Sorry. April Fools’ Day is postponed, so here are 3 things to do instead.

Look, if The Tony Awards, The Olympics, and Coachella are postponed, then so is April Fools’.

Sorry to disappoint, but I don’t think anyone wants to be tricked this year.  We’re just not in the mood.

And hey, I’m even more bummed than you are.  Every FEBRUARY a reminder goes off in my “Toodledo” to-do app to start thinking of a new “gotcha” for all of you blog readers.   I’ve done everything from “I’m crowdfunding a new Broadway theater,” to “Meryl Streep is appearing on my podcast,” to my favorite . . . “I’m starring in a one-man show about Michael Dukakis.”

And just none of that seems right during this strange time.

So here are three things you can do instead of April Fools.

1. Do what this phone company wanted you to do.

There’s an old AT&T commercial that was probably one of their most successful in the company’s history.  The now very ironic lyrics of the jingle were, “Reach out, reach out and touch someone.”  Of course, we can’t do that right now.  But that was also the whole point of the commercial for the phone giant.  If you can’t physically be with another person, reach out anyway.  Check-in with a friend.  And instead of playing a prank, say those magic words, “What can I do to help you?”  What’s amazing about those seven words is that not only could you actually help someone, but give it some time, and watch how this simple action will bounce back and end up helping you when you need it the most.

2. Do what your mom taught you to do.

This is big in my house right now, as my wife, aka Super Mommy, has been working hard to teach our 2-year-old those two magic words . . . “Thank you.”It’s hard to find things to be grateful for when faced with the types of challenges we are all facing right now.  We’re concerned about our health, the health of our loved ones, the economy, our own personal economy.  That’s a @#$% ton.  But take a moment today to spend the time you might have spent coming up with an April Fools’ joke to find something to be grateful for.  Maybe it’s that you are healthy.  Maybe it’s that you realize how lucky you are to have your spouse or partner.  Or maybe it’s that you get to spend so much more time with your 2-year old than you would if you were at the office.  🙂

3. Do something . . . for yourself.

There will be two kinds of people when this is all over.  People who are the same as when it began and people who are stronger, smarter and ready for the new challenges that emerging from our caves will bring.  If you are reading this blog, then I’d bet the capitalization of Spiderman that you’re part of the latter.  So, do something to challenge yourself to improve some area of your life, and start today.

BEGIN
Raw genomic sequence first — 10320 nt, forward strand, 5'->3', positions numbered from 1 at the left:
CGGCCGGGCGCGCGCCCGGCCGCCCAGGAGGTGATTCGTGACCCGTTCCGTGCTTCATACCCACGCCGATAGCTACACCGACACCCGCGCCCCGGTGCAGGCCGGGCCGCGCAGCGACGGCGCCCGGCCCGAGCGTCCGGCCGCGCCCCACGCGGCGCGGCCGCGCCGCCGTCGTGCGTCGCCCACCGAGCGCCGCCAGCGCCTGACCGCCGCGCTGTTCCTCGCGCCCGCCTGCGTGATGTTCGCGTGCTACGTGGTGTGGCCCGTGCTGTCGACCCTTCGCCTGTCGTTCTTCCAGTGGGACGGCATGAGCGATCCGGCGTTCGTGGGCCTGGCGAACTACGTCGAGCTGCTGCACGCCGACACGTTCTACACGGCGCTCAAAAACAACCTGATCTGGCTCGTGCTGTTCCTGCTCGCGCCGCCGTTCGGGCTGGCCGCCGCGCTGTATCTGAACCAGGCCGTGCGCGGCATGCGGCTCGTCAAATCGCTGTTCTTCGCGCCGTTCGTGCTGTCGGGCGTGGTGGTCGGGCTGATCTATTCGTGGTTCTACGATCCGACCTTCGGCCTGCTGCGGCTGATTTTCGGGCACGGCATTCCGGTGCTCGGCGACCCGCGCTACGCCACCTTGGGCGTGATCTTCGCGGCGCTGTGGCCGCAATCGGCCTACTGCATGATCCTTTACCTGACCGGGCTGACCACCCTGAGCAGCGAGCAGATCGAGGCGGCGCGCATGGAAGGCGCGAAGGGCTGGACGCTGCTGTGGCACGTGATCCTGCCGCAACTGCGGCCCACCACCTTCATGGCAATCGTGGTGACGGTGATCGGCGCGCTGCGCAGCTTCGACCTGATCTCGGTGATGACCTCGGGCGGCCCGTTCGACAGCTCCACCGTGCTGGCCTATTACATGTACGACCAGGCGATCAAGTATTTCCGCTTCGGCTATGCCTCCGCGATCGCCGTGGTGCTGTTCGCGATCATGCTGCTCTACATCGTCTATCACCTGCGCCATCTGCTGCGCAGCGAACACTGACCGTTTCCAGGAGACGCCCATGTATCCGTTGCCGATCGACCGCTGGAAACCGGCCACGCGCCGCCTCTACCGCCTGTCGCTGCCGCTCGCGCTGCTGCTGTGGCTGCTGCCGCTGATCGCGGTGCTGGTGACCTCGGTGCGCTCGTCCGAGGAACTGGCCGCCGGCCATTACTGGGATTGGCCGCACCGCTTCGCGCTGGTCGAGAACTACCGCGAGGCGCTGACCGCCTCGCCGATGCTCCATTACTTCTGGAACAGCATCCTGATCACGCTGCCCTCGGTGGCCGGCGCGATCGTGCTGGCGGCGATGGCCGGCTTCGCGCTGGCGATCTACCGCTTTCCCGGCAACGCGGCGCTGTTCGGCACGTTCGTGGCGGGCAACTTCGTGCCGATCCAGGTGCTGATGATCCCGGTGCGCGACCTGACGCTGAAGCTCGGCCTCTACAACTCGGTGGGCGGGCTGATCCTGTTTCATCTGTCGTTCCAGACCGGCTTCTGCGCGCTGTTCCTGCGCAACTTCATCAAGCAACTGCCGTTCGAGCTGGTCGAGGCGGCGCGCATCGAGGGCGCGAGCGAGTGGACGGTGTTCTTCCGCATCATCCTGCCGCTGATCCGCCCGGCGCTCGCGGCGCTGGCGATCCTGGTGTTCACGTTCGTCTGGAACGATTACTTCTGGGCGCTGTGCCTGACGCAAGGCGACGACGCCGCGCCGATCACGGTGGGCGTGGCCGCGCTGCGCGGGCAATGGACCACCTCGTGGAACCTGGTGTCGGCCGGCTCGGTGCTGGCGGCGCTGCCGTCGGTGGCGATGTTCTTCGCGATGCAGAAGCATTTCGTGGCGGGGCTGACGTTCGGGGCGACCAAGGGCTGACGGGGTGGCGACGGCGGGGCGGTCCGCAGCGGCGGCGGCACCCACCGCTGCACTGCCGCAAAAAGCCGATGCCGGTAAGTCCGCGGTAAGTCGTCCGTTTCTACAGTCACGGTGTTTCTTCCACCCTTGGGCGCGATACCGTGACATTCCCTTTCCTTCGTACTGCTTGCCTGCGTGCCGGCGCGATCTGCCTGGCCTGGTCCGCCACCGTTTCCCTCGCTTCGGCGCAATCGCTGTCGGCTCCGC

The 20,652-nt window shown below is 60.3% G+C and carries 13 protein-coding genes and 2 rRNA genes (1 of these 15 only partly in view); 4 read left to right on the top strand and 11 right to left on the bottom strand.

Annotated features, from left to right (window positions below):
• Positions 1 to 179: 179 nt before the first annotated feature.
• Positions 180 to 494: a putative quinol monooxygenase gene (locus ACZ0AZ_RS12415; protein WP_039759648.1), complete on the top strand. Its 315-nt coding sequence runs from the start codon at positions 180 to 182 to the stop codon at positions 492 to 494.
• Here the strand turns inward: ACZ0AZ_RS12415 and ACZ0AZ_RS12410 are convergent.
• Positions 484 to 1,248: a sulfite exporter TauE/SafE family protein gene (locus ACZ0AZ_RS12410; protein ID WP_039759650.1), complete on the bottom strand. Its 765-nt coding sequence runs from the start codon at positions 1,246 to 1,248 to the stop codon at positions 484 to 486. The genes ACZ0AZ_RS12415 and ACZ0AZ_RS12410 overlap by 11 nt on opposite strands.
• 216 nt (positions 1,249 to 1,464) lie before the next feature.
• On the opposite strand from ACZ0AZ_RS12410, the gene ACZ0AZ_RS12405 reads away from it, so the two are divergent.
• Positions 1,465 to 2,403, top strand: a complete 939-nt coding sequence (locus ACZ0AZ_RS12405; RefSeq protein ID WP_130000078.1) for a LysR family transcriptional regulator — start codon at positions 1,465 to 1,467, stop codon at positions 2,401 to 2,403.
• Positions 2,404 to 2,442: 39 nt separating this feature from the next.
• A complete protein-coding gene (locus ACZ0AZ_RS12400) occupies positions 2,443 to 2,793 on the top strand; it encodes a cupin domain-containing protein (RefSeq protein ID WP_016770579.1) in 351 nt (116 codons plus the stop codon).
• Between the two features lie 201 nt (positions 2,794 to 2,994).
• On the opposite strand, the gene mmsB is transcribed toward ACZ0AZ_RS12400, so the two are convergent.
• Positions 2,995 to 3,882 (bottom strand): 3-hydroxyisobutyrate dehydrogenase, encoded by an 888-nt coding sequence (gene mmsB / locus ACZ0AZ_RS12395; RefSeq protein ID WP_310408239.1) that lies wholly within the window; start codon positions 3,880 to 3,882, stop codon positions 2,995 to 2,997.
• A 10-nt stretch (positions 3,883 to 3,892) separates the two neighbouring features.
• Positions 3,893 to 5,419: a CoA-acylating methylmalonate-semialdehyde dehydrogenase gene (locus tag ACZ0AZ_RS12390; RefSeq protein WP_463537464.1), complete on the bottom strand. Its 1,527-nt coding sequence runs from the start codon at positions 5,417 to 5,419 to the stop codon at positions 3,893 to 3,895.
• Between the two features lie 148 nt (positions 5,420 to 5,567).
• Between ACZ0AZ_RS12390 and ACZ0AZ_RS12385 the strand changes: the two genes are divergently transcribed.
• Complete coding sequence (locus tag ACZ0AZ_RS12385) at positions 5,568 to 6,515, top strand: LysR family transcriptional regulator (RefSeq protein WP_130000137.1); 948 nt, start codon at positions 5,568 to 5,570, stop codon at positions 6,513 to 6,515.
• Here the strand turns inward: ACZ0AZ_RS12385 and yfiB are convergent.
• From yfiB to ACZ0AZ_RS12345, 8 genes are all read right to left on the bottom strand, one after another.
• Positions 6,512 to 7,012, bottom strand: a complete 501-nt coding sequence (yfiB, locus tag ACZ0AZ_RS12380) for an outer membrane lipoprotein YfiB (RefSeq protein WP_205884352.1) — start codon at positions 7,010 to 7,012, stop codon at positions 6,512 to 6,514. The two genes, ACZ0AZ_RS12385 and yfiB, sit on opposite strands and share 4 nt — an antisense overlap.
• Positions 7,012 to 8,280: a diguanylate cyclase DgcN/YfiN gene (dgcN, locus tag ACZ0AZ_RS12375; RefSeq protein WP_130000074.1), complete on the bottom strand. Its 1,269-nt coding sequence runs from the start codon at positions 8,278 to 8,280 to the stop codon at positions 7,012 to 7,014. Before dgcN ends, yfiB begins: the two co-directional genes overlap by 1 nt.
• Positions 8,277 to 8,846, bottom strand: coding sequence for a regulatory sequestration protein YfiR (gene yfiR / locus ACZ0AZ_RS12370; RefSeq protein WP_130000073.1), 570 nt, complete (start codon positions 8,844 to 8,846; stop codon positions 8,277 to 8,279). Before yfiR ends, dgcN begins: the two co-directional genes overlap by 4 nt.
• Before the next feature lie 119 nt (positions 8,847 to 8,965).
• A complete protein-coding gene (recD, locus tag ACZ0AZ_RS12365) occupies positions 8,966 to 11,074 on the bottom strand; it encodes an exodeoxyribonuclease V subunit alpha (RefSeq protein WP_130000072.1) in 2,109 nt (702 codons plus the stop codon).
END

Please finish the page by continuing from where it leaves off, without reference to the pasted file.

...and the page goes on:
See, it’s the first of the month.  A perfect time to start a 30 Day Challenge.  Of any kind.  Sure, I’m partial to our 30 Day Script Challenge which is for any of you out there who always wanted to get an idea out of your head and onto a page (and this one will make that happen in 30 days).

But you can challenge yourself to do anything in the next 30 days . . . learn Spanish, get your real estate license, or if you’re like me . . . take a 30 Day Fitness Challenge!  (Yes, that grunting at 5 AM coming from the Upper West Side is me doing burpees).

And if you commit to something for 30 Days (which anyone can do), you’ll be on the road to creating a habit, which could last a lifetime.

Need some help?  Just Google “30 Day XXXXXX Challenge” for whatever it is you want to do, and I bet you find a road map for your next 30 days.

We’ve got the time, right?  What do you have to lose?  Now, what do you have to gain???

Doing something to improve yourself will not only keep your mind sharp, as we’re dulled by seeing the same surroundings every day, but you’ll end up a part of the population that comes out of this and says, “Ok, I’m @#$ing ready.  Let’s get at it.”

And that’s no April Fools’.

You’ve got 30 days.  GO!  (And yeah, if you’ve ever thought about writing something, do this challenge, for sure.)

– – – – –

Last night on our live stream we featured Broadway Producer, Author, Historian, Jennifer Tepper!  Click here to watch the replay and hear her talk about . . .

  • Being on the set of the Tick, Tick, Boom! movie with Lin-Manuel Miranda when she realized this virus thing was real.
  • How she’s using this time to write the next volume of her successful book series.
  • What she thinks is the most underrated Broadway musical of all time.

And tonight at 8 PM EDT, star of stage and screen, the Tony Award-winning actor, Alan Cumming!  Click here to get a reminder to tune in!

He would have written the greatest play about this.

Yesterday, the COVID-19 crisis got very personal for every one of us in the theater industry, as it claimed the life of one of our greatest playwrights and greatest gentlemen, Terrence McNally.

From Frankie and Johnny to Ragtime to Master Class to Anastasia to The Visit and so many more, Terrence was one of our most prolific writers, and something tells me that had this @#$%ing virus not got in his way, he would have had plenty more in him at his young age of 81.

Love Valour Compassion was my first McNally experience, which I saw in my early 20s on Broadway, and as I wrote about here, was one of the first times I audibly gasped when watching a play over something that a character said, not did.  Terrence could wield words like a weapon, and then use them to tuck you in at night just a few scenes later.

And then, still-pinch-me, I got to work with him.

The first time was as the Associate Company Manager on that marvelous original company of Ragtime.  I filled his house seat orders.  Got him a coffee every so often.  Yet he treated me like I had been working in the business as long as he had.

Then, with his incredibly passionate Producer and Husband, Tom Kirdahy, I produced It’s Only A Play on Broadway, which has been one of the most successful shows I’ve done.  It was a love letter to the theater.  And one of the reasons why it worked, was because Terrence @#$%ing loved the theater so much.  I mean, he wrote movies, tv, opera, etc. and could have kept writing in any one of those mediums . . . but he kept coming back to us.  It’s why I jumped on board as a Producer on Mothers and Sons, The Visit and that latest revival of Frankie and Johnny.